The next day (Today/Friday) I started checking on-line, and found out there is a tool for this, basically a plastic hex wrench (so you won’t shock the shit out of yourself while adjusting it). Luckily you could adjust it with a regular hex wrench, you just need to turn off the machine to adjust it.
I went out to the garage, powered the machine on and marked where the image was on the screen with blue tape and turned off the machine. I twisted the small hex screw clockwise and turned the machine on. The image was now even narrower. I powered the machine off again, and turned the hux screw counterclockwise a bit. I repeated this a few times, but it seems the largest I could get the image was back to the original tape marks. I’m guessing either it’s too cold out (it is unseasonably cold in Minnesota right now), the image has too much black on it (I’ve noticed that the pixels on tube displays get wider when displaying white, and narrower when displaying black) or I need to get a cap kit and re-cap the monitor. Since I’m getting a good enough image, I’m not going to worry about that for now. I’ll cross that path down the road.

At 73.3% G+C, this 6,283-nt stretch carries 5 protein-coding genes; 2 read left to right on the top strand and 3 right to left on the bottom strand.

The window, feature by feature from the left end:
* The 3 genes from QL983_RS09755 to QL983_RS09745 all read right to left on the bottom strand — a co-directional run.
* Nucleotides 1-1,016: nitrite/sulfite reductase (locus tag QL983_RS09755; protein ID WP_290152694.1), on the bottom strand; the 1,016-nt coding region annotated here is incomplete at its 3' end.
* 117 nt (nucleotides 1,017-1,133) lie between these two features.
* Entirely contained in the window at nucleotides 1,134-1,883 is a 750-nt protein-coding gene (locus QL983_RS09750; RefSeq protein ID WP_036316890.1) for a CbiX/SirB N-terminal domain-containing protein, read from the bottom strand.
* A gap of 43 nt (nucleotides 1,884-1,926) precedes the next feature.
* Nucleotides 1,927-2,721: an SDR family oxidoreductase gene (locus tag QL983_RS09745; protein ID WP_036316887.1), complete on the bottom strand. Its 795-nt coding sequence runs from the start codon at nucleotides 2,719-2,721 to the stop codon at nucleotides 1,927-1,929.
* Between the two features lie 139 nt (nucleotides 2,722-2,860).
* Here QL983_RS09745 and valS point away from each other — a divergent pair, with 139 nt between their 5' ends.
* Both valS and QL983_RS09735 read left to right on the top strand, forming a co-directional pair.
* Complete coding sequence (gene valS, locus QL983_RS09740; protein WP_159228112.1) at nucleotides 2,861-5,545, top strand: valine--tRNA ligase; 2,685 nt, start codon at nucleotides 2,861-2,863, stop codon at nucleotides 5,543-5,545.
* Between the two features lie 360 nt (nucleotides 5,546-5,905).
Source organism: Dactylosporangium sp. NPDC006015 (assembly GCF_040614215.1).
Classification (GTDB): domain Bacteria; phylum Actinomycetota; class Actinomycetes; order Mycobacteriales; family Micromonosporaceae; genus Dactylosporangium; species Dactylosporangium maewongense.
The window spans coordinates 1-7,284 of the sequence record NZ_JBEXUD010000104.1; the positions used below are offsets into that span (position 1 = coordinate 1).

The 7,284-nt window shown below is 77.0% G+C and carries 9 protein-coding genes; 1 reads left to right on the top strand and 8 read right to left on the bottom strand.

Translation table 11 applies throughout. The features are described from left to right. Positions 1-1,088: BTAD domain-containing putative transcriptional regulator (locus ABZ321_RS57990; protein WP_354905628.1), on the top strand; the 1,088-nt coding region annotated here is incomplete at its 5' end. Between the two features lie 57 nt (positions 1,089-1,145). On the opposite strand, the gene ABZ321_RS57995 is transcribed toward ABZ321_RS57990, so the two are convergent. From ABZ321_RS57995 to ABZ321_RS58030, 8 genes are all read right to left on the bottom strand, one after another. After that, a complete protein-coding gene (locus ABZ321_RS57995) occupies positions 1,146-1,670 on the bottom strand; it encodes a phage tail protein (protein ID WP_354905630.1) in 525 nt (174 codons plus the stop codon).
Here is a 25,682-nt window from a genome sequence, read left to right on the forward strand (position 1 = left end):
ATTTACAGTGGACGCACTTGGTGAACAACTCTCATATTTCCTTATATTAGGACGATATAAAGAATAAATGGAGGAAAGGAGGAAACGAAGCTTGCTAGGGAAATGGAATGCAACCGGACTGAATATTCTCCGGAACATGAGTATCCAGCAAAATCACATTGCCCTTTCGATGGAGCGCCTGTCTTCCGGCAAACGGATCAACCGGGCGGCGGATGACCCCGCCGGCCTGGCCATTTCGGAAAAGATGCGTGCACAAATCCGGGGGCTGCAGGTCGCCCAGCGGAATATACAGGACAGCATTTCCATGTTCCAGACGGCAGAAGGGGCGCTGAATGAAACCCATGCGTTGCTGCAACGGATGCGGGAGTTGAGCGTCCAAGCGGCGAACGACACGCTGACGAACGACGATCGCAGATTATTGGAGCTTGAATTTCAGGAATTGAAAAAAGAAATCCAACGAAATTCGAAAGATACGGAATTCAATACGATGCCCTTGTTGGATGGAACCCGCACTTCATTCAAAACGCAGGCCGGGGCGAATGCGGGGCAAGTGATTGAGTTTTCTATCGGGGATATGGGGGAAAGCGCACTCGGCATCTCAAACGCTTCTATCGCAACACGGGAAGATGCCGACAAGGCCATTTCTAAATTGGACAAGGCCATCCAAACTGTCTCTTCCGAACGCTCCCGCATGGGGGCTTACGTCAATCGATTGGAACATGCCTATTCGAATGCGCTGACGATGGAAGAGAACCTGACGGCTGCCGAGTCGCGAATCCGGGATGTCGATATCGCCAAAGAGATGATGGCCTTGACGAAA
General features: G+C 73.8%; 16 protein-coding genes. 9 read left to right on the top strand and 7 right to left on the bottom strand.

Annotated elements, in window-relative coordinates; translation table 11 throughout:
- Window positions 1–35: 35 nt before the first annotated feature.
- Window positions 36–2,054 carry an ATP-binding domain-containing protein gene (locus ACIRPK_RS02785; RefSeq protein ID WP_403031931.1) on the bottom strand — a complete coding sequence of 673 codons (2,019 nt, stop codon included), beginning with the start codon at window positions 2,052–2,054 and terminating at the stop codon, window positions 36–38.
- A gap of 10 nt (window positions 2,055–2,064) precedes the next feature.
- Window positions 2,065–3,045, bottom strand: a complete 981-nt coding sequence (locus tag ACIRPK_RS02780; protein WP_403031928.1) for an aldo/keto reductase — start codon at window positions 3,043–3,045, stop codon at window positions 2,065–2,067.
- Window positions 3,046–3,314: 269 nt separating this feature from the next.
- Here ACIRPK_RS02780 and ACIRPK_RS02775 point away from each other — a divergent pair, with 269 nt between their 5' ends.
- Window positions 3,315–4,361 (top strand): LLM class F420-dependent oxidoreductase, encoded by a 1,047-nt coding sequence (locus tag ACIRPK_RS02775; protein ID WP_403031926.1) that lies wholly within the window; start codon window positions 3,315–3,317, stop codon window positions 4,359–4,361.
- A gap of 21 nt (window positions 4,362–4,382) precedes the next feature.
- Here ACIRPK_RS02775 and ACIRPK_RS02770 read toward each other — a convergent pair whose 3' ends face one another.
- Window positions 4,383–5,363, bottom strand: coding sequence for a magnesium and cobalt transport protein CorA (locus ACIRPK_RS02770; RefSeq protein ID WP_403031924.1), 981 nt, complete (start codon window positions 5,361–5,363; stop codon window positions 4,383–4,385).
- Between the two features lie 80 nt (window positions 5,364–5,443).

Today I also received my parts from Ultimarc, which means I can start working on getting the MAME PC up and running. The MAME PC was cobbled together from parts I had sitting around my basement. Unfortunately, I found out that I had one bad power supply in the basement, and it seems like either the motherboard or the CPU I picked out is fucked up too, as the XP install locked up at two separate points, and the machine won’t properly shut-down (sits at the Shutting Down… screen forever). Luckily I have another motherboard/CPU combo downstairs, as well as a working power supply, so I will need to see if I can get those to work together.
That will be my project while I wait for the Bob Roberts and Arcade Overlays orders to arrive.